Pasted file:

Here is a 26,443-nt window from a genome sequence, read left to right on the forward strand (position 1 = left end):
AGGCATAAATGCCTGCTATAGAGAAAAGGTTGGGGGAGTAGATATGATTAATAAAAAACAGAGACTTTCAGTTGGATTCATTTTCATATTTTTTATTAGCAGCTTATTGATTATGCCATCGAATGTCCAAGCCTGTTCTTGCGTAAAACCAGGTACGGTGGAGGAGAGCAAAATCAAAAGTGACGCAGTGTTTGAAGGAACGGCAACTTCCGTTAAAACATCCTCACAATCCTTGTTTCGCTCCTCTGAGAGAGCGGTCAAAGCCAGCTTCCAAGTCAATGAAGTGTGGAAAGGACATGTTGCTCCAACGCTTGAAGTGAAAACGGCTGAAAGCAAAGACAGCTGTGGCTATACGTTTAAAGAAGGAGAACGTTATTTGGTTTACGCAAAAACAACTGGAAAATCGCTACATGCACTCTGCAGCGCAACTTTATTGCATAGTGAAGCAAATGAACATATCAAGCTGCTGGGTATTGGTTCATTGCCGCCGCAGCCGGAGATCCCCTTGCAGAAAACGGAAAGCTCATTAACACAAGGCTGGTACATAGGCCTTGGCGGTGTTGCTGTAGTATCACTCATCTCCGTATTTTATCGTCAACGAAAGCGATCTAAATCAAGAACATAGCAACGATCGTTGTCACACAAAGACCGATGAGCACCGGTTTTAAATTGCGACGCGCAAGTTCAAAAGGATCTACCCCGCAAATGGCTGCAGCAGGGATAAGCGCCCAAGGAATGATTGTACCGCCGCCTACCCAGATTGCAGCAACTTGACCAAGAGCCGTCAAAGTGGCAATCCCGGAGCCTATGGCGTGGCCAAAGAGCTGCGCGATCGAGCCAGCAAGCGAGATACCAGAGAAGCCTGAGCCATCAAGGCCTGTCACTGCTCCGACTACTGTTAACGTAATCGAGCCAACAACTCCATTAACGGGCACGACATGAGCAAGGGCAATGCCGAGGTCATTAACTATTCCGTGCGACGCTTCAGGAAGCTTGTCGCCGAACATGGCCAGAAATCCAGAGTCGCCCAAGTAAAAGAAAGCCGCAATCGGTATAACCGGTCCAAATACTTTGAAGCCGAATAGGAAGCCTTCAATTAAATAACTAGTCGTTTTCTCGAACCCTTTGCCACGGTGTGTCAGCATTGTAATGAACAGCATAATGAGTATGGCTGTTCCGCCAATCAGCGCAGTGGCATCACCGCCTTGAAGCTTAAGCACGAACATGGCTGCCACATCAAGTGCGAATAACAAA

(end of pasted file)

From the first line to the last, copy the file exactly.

Here is a 26,443-nt window from a genome sequence, read left to right on the forward strand (position 1 = left end):
AGGCATAAATGCCTGCTATAGAGAAAAGGTTGGGGGAGTAGATATGATTAATAAAAAACAGAGACTTTCAGTTGGATTCATTTTCATATTTTTTATTAGCAGCTTATTGATTATGCCATCGAATGTCCAAGCCTGTTCTTGCGTAAAACCAGGTACGGTGGAGGAGAGCAAAATCAAAAGTGACGCAGTGTTTGAAGGAACGGCAACTTCCGTTAAAACATCCTCACAATCCTTGTTTCGCTCCTCTGAGAGAGCGGTCAAAGCCAGCTTCCAAGTCAATGAAGTGTGGAAAGGACATGTTGCTCCAACGCTTGAAGTGAAAACGGCTGAAAGCAAAGACAGCTGTGGCTATACGTTTAAAGAAGGAGAACGTTATTTGGTTTACGCAAAAACAACTGGAAAATCGCTACATGCACTCTGCAGCGCAACTTTATTGCATAGTGAAGCAAATGAACATATCAAGCTGCTGGGTATTGGTTCATTGCCGCCGCAGCCGGAGATCCCCTTGCAGAAAACGGAAAGCTCATTAACACAAGGCTGGTACATAGGCCTTGGCGGTGTTGCTGTAGTATCACTCATCTCCGTATTTTATCGTCAACGAAAGCGATCTAAATCAAGAACATAGCAACGATCGTTGTCACACAAAGACCGATGAGCACCGGTTTTAAATTGCGACGCGCAAGTTCAAAAGGATCTACCCCGCAAATGGCTGCAGCAGGGATAAGCGCCCAAGGAATGATTGTACCGCCGCCTACCCAGATTGCAGCAACTTGACCAAGAGCCGTCAAAGTGGCAATCCCGGAGCCTATGGCGTGGCCAAAGAGCTGCGCGATCGAGCCAGCAAGCGAGATACCAGAGAAGCCTGAGCCATCAAGGCCTGTCACTGCTCCGACTACTGTTAACGTAATCGAGCCAACAACTCCATTAACGGGCACGACATGAGCAAGGGCAATGCCGAGGTCATTAACTATTCCGTGCGACGCTTCAGGAAGCTTGTCGCCGAACATGGCCAGAAATCCAGAGTCGCCCAAGTAAAAGAAAGCCGCAATCGGTATAACCGGTCCAAATACTTTGAAGCCGAATAGGAAGCCTTCAATTAAATAACTAGTCGTTTTCTCGAACCCTTTGCCACGGTGTGTCAGCATTGTAATGAACAGCATAATGAGTATGGCTGTTCCGCCAATCAGCGCAGTGGCATCACCGCCTTGAAGCTTAAGCACGAACATGGCTGCCACATCAAGTGCGAATAACAAA